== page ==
Clinical and experimental evidence shows that estrogens affect immunity in mammals. Less is known about this interaction in the evolutionary older, non-mammalian, vertebrates. Fish form an excellent model to identify evolutionary conserved neuroendocrine-immune interactions: i) they are the earliest vertebrates with fully developed innate and adaptive immunity, ii) immune and endocrine parameters vary with season, and iii) physiology is constantly disrupted by increasing contamination of the aquatic environment.Neuro-immuno-endocrine interactions enable adaption to changing internal and external environment and are based on shared signaling molecules and receptors. The presence of specific estrogen receptors on/in fish leukocytes, implies direct estrogen-mediated immunoregulation. Fish leukocytes most probably are also capable to produce estrogens as they express the . cyp19a and . cyp19b - genes, encoding aromatase cytochrome P450, the enzyme critical for conversion of C19 steroids to estrogens.Immunoregulatory actions of estrogens, vary among animal species, and also with dose, target cell type, or physiological condition (e.g., infected/non-infected, reproductive status). They moreover are multifaceted. Interestingly, season-dependent changes in immune status correlate with changes in the levels of circulating sex hormones. Whereas E2 circulating in the bloodstream is perhaps the most likely candidate to be the physiological mediator of systemic immune-reproductive trade-offs, leukocyte-derived hormones are hypothesized to be mainly involved in local tuning of the immune response. Contamination of the aquatic environment with estrogenic EDCs may violate the delicate and precise allostatic interactions between the endogenous estrogen system and the immune system. This has negative effects on fish health, but will also affect the physiology of its consumers.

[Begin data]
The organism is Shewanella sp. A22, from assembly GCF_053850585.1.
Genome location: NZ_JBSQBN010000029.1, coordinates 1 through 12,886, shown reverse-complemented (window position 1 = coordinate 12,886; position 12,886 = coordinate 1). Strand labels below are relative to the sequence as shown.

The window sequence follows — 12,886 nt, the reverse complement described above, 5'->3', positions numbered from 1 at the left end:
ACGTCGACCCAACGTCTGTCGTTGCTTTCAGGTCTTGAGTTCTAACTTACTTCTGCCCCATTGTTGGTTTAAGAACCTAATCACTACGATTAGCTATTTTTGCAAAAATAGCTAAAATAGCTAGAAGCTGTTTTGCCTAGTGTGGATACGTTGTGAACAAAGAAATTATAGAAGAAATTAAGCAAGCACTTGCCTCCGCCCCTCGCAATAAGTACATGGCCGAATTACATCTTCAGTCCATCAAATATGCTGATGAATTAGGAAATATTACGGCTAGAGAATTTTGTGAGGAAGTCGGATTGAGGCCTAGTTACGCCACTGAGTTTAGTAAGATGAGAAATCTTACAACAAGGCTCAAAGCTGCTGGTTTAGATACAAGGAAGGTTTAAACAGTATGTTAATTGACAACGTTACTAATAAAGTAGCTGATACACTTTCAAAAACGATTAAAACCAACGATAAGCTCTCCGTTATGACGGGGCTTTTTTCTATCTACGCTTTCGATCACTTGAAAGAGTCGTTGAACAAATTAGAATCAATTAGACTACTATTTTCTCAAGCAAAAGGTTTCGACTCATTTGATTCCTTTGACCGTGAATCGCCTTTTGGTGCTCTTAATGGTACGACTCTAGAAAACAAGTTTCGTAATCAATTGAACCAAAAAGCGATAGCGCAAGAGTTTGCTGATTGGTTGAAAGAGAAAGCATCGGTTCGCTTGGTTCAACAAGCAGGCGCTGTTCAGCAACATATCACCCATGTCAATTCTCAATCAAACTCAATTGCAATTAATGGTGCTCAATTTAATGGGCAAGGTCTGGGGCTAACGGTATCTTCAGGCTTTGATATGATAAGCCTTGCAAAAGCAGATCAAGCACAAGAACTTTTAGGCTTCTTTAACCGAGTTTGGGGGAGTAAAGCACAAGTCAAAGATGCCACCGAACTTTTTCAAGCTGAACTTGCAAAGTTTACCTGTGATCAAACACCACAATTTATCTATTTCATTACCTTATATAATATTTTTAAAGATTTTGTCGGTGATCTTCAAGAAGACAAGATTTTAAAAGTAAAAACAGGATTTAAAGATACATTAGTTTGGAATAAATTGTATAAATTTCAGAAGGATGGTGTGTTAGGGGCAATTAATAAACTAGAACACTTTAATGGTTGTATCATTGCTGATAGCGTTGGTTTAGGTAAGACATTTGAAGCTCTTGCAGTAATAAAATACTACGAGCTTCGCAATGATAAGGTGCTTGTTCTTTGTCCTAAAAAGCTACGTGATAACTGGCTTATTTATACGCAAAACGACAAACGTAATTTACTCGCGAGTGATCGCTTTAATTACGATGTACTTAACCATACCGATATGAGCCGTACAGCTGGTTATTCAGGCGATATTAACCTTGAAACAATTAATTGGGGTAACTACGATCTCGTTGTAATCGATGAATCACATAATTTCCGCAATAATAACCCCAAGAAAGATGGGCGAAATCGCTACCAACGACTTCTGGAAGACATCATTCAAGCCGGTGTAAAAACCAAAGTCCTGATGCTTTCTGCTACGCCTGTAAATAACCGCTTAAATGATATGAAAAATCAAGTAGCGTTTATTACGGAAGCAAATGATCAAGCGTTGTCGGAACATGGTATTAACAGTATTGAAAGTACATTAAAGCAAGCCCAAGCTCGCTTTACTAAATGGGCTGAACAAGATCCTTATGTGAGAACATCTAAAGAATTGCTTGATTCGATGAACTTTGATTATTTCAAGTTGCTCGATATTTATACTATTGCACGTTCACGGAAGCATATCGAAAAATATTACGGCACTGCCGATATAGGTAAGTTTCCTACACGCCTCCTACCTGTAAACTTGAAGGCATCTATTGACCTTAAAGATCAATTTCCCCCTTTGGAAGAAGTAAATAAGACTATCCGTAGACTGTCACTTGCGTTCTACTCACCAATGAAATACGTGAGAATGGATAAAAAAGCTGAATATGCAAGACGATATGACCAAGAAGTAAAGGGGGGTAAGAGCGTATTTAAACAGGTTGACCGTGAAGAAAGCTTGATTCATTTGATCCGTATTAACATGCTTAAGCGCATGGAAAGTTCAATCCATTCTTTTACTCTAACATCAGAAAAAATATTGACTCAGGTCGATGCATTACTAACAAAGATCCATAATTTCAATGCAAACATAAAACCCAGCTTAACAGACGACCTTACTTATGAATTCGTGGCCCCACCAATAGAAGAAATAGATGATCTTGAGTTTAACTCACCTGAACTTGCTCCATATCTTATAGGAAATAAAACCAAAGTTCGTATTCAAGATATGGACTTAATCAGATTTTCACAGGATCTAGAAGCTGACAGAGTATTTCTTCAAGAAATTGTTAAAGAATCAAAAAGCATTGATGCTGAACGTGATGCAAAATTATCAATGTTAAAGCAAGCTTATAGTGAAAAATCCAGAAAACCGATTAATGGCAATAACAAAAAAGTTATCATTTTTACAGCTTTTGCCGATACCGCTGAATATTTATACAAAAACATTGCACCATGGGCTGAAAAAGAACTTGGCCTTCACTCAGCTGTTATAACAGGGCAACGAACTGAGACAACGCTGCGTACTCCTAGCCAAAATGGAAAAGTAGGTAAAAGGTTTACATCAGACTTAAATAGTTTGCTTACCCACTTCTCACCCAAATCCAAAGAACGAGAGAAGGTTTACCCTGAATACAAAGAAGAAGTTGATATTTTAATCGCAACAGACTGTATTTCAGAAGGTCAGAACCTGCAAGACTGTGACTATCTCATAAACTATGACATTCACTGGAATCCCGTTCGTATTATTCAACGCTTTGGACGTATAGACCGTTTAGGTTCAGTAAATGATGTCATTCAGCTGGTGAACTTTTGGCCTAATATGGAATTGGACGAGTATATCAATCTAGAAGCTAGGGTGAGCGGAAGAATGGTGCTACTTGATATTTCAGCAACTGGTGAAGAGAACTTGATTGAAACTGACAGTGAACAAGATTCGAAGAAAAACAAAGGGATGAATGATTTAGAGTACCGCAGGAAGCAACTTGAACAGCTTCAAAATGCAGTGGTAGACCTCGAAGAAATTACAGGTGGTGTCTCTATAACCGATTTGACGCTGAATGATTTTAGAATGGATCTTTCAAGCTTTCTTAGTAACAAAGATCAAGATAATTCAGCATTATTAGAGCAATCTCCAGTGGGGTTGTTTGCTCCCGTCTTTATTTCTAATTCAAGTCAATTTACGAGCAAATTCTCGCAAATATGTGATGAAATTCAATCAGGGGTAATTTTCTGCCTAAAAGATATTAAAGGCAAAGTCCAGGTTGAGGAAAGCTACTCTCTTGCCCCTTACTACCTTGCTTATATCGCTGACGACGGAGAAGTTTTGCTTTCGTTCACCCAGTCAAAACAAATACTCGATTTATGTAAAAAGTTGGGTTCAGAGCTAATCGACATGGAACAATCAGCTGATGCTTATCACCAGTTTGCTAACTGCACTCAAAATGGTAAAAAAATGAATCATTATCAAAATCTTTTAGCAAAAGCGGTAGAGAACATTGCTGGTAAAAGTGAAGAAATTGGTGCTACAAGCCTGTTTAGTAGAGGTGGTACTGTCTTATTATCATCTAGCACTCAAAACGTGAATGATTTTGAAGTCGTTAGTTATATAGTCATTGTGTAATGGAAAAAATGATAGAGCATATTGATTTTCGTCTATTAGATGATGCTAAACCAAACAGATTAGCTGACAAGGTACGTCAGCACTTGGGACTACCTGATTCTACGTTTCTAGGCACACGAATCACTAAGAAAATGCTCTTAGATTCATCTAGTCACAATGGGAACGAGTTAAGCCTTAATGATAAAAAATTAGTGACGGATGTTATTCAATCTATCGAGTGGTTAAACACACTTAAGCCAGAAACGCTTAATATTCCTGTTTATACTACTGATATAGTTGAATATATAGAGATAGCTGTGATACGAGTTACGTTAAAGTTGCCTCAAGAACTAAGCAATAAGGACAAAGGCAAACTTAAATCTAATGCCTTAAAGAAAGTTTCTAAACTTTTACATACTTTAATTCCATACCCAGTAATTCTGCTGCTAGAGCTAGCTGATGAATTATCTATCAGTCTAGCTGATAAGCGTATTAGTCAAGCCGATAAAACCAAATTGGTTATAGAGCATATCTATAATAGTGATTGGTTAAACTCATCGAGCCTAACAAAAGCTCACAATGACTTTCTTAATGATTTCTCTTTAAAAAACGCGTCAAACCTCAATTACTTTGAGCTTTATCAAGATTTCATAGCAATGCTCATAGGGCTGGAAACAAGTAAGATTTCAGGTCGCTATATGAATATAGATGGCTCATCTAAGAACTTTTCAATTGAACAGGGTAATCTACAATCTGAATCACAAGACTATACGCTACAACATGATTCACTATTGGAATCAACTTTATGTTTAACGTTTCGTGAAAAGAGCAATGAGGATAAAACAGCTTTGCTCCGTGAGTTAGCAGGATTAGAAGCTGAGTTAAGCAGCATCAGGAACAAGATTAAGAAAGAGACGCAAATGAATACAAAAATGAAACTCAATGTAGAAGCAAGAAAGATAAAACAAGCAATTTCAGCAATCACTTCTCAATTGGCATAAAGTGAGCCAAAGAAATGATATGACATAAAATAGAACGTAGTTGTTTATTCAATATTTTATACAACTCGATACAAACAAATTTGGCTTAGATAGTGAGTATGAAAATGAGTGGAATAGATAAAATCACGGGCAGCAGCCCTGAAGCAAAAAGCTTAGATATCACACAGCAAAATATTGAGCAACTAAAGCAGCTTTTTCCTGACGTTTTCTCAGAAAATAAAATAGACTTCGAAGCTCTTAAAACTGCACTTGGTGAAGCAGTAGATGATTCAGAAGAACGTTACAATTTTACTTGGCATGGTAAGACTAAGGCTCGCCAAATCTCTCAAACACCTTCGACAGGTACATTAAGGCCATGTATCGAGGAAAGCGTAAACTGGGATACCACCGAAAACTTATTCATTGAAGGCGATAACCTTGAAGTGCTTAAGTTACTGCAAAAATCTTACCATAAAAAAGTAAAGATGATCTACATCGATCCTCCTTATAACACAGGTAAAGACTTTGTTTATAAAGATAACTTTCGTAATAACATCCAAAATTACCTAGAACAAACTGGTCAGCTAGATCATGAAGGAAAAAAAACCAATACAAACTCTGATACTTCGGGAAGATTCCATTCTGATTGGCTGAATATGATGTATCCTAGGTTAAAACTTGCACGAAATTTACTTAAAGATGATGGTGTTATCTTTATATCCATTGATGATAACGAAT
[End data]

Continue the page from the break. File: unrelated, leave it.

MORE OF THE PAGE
- Endocrine disrupting compounds
- Estrogen receptors